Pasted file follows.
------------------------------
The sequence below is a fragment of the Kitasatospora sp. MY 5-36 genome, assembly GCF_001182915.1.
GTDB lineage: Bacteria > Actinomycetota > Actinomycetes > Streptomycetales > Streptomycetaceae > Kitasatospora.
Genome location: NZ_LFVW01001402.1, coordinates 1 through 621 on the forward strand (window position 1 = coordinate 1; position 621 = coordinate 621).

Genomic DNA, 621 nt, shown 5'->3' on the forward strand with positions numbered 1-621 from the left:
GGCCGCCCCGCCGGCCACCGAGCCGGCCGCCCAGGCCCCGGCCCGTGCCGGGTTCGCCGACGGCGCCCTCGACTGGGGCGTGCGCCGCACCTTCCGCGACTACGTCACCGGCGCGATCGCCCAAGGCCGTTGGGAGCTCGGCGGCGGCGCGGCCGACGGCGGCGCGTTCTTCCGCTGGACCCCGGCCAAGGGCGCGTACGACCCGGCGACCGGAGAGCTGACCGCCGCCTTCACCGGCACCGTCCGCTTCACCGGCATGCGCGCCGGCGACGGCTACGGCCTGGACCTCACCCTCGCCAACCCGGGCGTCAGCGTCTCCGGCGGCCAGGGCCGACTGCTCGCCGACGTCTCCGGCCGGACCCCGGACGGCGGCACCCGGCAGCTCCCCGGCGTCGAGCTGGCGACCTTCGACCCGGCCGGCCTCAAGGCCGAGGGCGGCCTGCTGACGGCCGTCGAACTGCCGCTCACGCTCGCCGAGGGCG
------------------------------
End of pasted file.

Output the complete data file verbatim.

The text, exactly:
The sequence below is a fragment of the Kitasatospora sp. MY 5-36 genome, assembly GCF_001182915.1.
GTDB lineage: Bacteria > Actinomycetota > Actinomycetes > Streptomycetales > Streptomycetaceae > Kitasatospora.
Genome location: NZ_LFVW01001402.1, coordinates 1 through 621 on the forward strand (window position 1 = coordinate 1; position 621 = coordinate 621).

Genomic DNA, 621 nt, shown 5'->3' on the forward strand with positions numbered 1-621 from the left:
GGCCGCCCCGCCGGCCACCGAGCCGGCCGCCCAGGCCCCGGCCCGTGCCGGGTTCGCCGACGGCGCCCTCGACTGGGGCGTGCGCCGCACCTTCCGCGACTACGTCACCGGCGCGATCGCCCAAGGCCGTTGGGAGCTCGGCGGCGGCGCGGCCGACGGCGGCGCGTTCTTCCGCTGGACCCCGGCCAAGGGCGCGTACGACCCGGCGACCGGAGAGCTGACCGCCGCCTTCACCGGCACCGTCCGCTTCACCGGCATGCGCGCCGGCGACGGCTACGGCCTGGACCTCACCCTCGCCAACCCGGGCGTCAGCGTCTCCGGCGGCCAGGGCCGACTGCTCGCCGACGTCTCCGGCCGGACCCCGGACGGCGGCACCCGGCAGCTCCCCGGCGTCGAGCTGGCGACCTTCGACCCGGCCGGCCTCAAGGCCGAGGGCGGCCTGCTGACGGCCGTCGAACTGCCGCTCACGCTCGCCGAGGGCG